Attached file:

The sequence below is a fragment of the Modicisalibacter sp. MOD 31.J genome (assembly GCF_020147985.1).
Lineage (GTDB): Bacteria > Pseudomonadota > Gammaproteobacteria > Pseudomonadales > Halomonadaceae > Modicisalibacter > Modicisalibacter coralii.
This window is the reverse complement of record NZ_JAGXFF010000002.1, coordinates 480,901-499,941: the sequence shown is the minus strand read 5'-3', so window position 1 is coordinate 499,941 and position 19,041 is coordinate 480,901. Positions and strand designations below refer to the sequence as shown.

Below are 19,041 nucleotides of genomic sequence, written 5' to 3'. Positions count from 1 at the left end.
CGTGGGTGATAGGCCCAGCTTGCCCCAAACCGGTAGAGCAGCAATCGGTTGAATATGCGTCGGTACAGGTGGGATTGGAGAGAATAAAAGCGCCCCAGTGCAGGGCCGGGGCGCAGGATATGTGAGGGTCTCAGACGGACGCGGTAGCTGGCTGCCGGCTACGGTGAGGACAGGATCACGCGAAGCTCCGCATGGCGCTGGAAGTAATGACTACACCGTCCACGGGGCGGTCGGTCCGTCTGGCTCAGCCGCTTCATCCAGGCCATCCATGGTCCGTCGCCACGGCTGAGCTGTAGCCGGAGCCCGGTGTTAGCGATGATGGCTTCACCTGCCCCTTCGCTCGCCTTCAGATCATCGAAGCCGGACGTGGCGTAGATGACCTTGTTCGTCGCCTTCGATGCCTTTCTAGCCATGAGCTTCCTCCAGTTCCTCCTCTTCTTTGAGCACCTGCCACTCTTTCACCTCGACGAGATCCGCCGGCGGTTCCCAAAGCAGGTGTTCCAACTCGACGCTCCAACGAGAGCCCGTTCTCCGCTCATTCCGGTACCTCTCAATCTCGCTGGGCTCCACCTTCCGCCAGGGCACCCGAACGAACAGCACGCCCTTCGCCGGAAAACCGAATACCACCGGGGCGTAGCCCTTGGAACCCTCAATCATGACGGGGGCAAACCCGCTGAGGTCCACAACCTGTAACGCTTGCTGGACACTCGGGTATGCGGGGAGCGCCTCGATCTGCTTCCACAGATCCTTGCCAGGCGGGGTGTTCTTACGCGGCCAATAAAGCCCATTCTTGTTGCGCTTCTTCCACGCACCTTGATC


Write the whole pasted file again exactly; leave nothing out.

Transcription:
The sequence below is a fragment of the Modicisalibacter sp. MOD 31.J genome (assembly GCF_020147985.1).
Lineage (GTDB): Bacteria > Pseudomonadota > Gammaproteobacteria > Pseudomonadales > Halomonadaceae > Modicisalibacter > Modicisalibacter coralii.
This window is the reverse complement of record NZ_JAGXFF010000002.1, coordinates 480,901-499,941: the sequence shown is the minus strand read 5'-3', so window position 1 is coordinate 499,941 and position 19,041 is coordinate 480,901. Positions and strand designations below refer to the sequence as shown.

Below are 19,041 nucleotides of genomic sequence, written 5' to 3'. Positions count from 1 at the left end.
CGTGGGTGATAGGCCCAGCTTGCCCCAAACCGGTAGAGCAGCAATCGGTTGAATATGCGTCGGTACAGGTGGGATTGGAGAGAATAAAAGCGCCCCAGTGCAGGGCCGGGGCGCAGGATATGTGAGGGTCTCAGACGGACGCGGTAGCTGGCTGCCGGCTACGGTGAGGACAGGATCACGCGAAGCTCCGCATGGCGCTGGAAGTAATGACTACACCGTCCACGGGGCGGTCGGTCCGTCTGGCTCAGCCGCTTCATCCAGGCCATCCATGGTCCGTCGCCACGGCTGAGCTGTAGCCGGAGCCCGGTGTTAGCGATGATGGCTTCACCTGCCCCTTCGCTCGCCTTCAGATCATCGAAGCCGGACGTGGCGTAGATGACCTTGTTCGTCGCCTTCGATGCCTTTCTAGCCATGAGCTTCCTCCAGTTCCTCCTCTTCTTTGAGCACCTGCCACTCTTTCACCTCGACGAGATCCGCCGGCGGTTCCCAAAGCAGGTGTTCCAACTCGACGCTCCAACGAGAGCCCGTTCTCCGCTCATTCCGGTACCTCTCAATCTCGCTGGGCTCCACCTTCCGCCAGGGCACCCGAACGAACAGCACGCCCTTCGCCGGAAAACCGAATACCACCGGGGCGTAGCCCTTGGAACCCTCAATCATGACGGGGGCAAACCCGCTGAGGTCCACAACCTGTAACGCTTGCTGGACACTCGGGTATGCGGGGAGCGCCTCGATCTGCTTCCACAGATCCTTGCCAGGCGGGGTGTTCTTACGCGGCCAATAAAGCCCATTCTTGTTGCGCTTCTTCCACGCACCTTGATC